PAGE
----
Prior to Socks, Inc., we made an indie Alternate Reality Game that had a small but passionate fan base. In our campaign video we use that project to talk about the new one; we speak about the usual barriers of entry for ARGs and how we are using our experience to eliminate those barriers with Socks, Inc.
Speaking of videos – you must make one. If you can’t be bothered making a video, then you can’t expect other people to bother caring about your project. If you can’t shoot at a high production level, you should be sincere and point to (by showing, not telling) the reasons why your video production skills aren’t necessarily important. If you are a critically acclaimed game maker with a production team, a la Tim Schafer, then you should do exactly what he did; make an awesome video that guarantees an extremely well-made game and raise $400k in only eight hours (w00t!).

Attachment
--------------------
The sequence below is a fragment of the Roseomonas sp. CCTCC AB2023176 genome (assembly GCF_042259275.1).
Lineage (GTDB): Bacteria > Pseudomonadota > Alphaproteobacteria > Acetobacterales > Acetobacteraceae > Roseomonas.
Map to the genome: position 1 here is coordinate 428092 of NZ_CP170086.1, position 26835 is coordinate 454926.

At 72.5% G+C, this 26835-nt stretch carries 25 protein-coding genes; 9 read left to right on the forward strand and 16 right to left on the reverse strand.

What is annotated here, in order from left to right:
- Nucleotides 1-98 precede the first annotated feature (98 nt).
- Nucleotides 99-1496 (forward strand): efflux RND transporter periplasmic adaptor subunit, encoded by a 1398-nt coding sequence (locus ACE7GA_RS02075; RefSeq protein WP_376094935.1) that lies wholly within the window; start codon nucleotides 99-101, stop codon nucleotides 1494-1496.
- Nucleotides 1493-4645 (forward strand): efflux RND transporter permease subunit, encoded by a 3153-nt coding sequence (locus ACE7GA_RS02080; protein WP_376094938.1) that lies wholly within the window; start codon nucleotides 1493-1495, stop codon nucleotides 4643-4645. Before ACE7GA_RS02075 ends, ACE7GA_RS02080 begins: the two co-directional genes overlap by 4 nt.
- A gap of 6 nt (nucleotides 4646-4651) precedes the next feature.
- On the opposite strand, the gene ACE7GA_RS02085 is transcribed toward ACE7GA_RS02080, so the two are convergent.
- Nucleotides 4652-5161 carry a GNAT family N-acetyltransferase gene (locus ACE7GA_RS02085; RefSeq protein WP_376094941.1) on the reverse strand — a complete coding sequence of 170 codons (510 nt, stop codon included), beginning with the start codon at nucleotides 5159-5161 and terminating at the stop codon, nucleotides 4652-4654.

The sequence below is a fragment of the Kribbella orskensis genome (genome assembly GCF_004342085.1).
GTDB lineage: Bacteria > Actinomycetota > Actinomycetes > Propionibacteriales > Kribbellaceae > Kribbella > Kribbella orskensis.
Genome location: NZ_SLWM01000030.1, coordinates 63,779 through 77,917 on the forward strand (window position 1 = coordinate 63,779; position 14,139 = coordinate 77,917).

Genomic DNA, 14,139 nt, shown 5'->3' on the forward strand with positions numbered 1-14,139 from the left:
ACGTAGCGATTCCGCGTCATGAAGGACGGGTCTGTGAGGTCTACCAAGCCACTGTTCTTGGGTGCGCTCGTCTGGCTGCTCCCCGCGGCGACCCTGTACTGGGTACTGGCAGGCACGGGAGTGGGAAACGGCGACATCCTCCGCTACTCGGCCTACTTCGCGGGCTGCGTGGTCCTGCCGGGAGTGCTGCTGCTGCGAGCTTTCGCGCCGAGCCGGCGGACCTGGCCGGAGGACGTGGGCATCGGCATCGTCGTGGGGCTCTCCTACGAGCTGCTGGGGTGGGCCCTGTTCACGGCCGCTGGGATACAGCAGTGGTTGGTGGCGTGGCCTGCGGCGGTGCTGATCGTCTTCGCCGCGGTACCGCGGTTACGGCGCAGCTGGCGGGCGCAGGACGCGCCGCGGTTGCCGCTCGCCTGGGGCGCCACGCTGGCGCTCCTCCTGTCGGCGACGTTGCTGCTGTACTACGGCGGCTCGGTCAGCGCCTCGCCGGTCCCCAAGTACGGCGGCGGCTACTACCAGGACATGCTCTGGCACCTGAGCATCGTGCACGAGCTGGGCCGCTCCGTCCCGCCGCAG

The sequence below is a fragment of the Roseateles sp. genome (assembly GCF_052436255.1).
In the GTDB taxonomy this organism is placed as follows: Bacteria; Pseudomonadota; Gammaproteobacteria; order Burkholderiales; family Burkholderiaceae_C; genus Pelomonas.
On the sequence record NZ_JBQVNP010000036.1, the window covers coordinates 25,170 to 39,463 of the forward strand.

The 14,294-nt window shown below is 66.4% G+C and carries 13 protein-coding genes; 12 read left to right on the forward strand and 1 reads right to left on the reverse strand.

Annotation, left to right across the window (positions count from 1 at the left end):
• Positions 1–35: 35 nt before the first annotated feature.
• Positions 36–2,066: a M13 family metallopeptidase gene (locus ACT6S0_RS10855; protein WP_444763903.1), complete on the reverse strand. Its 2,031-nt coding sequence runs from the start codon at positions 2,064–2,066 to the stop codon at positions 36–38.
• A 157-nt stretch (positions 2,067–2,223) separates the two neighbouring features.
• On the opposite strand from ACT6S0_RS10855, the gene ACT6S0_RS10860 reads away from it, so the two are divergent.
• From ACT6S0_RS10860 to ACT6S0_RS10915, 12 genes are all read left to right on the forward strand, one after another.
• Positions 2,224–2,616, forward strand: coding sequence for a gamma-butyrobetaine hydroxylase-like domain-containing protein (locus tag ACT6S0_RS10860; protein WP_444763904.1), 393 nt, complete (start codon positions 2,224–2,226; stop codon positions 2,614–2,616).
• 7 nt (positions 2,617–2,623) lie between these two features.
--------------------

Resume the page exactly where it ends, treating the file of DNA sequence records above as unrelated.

Speaking of tremendous success on Kickstarter, be prepared for both unanticipated success and disappointing failure. If your project becomes tremendously successful, you may need to consider new models of production and distribution… not a horrible problem to have. The ugly face of failure can come in two forms; a failure to raise money and a failure to pull off the project after collecting the money. If you don’t raise money, maybe you aren’t offering the right product or service. Do some more research and consider trying again. If you can’t pull off what you have set out to do, you better be ready to save your reputation or change your name.
Bottom line is, be prepared girl scout.
Coming to GDC this year? Check out Julie at the Indie Summit where she will be speaking with Cindy Au from Kickstarter about the crowd funding for game projects.
This post has been adapted from Julie’s case study deck – “Crowdfunding with Kickstarter“
Julie is co-founder and producer at Awkward Hug.